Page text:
Is Kagame’s bid for a fourth term a true expression of democratic choice, or does it signal a drift towards authoritarianism?

Human rights groups have also accused Kagame’s government of targeting political opponents, including alleged extrajudicial killings.

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Paul Kagame, President of Rwanda, speaks as he attends a session of the World Governments Summit, in Dubai, United Arab Emirates, February 12, 2024. REUTERS/Amr Alfiky

As Rwanda prepares for its presidential election next month, President Paul Kagame’s ambition for a fourth term is drawing criticism. Western governments and human rights organisations have asked him to step down, claiming that his prolonged leadership violates democratic values.

In reaction, Kagame has vehemently defended his candidature, claiming that the decision is up to the Rwandan people and accused his critics of double standards. This clash highlights Rwanda’s greater argument over democracy, sovereignty, and the balance of stability and authoritarianism.

The arguments

The debate over Kagame’s fourth term bid raises fundamental questions about the nature of democracy and sovereignty. While Kagame emphasizes the right of Rwandans to choose their leader, critics worry about the erosion of democratic norms and the suppression of political dissent. The upcoming election will test Rwanda’s democratic resilience and the legitimacy of Kagame’s prolonged leadership.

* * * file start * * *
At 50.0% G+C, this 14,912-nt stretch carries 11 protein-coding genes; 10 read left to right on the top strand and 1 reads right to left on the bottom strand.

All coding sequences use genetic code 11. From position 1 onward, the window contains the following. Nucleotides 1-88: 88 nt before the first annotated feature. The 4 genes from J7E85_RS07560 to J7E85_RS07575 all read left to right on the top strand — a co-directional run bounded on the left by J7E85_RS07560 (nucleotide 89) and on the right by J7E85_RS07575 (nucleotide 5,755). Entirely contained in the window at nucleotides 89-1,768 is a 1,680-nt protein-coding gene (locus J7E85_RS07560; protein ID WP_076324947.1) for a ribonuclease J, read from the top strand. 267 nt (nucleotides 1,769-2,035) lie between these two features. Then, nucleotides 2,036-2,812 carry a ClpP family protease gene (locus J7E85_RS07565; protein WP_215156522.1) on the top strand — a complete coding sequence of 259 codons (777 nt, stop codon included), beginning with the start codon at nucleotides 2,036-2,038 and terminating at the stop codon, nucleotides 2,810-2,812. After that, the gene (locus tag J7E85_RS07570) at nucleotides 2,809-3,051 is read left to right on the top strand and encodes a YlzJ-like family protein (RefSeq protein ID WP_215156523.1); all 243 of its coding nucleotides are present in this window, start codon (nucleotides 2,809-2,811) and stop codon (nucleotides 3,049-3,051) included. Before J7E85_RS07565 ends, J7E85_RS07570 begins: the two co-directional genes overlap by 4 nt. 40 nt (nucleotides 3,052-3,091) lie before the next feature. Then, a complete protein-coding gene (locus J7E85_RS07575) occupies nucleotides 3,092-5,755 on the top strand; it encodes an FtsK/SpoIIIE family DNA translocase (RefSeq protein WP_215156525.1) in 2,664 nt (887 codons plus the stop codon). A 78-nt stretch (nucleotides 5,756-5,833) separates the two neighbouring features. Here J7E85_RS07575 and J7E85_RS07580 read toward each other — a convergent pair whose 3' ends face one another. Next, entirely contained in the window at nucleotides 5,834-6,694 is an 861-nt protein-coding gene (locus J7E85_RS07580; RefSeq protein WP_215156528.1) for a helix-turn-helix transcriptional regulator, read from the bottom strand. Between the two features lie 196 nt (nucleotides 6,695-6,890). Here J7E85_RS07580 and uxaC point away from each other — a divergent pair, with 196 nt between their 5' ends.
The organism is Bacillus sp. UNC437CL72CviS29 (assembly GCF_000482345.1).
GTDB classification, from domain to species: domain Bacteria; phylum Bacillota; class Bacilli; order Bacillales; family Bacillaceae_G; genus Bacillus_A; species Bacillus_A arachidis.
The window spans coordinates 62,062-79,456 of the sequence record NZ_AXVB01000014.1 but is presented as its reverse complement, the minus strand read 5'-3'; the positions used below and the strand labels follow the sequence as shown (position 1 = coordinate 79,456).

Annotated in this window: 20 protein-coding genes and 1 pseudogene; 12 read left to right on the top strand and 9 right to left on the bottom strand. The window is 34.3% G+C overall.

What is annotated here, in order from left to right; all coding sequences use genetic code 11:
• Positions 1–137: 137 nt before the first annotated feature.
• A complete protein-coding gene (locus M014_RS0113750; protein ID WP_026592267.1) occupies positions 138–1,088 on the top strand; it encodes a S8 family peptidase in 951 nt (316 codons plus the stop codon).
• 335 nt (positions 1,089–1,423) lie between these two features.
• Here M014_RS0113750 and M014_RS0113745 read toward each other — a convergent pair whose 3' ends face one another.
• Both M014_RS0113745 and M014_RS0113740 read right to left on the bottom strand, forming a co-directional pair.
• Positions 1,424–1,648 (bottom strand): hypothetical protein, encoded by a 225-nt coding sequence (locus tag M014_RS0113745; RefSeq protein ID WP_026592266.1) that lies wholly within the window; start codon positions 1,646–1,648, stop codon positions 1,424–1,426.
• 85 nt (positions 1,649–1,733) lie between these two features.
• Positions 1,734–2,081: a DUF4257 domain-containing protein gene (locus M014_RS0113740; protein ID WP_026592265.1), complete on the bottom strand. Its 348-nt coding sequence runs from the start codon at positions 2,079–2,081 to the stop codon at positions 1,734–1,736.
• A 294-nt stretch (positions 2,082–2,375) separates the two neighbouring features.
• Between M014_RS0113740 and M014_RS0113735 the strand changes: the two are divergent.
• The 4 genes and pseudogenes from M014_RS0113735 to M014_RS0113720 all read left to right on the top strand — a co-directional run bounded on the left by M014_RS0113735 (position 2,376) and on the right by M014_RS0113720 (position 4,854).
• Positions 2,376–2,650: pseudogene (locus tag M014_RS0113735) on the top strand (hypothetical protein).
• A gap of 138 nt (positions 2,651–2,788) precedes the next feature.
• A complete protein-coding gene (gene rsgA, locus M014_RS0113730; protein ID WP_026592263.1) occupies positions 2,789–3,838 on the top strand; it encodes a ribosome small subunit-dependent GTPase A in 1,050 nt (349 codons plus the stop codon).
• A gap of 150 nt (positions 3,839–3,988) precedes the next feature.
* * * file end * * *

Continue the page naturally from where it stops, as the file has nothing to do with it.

Kagame’s defense

Kagame argues that external critics have double standards and that the true essence of democracy lies in allowing citizens the freedom to choose their leaders without outside interference. He contends that Rwandans, not foreign entities, should decide his political future.

Critics’ perspective

Critics, including Western countries and human rights groups, argue that Kagame’s extended rule undermines democratic principles and point to his government’s alleged human rights abuses as evidence of authoritarianism.

Supporters’ viewpoint

Supporters believe Kagame’s continued leadership is necessary for Rwanda’s further economic growth and stability. They argue that his track record since the genocide demonstrates his capability and that Rwandans should be patient for more benefits to materialise.

The facts

Rwanda’s President Paul Kagame is seeking a fourth term in the upcoming election next month. However, Western countries have criticised Kagame’s long tenure, urging him to step down.

Human rights groups have also accused Kagame’s government of targeting political opponents, including alleged extrajudicial killings.

But Kagame defended his bid, asserting that democracy allows for freedom of choice and that Rwandans should decide their leader.

“They say you have been there too long, but that is none of their business … Rwandans are the ones to make those choices. They have the freedom to do it. But you find that in most cases, the complaints are from outside. These are double standards; it’s even arrogance,” he said in an address.

On the other hand, Kagame has been credited with stabilising Rwanda and boosting public health and the economy since the genocide.

The National Electoral Commission has cleared Kagame and two other candidates to run in the presidential election.



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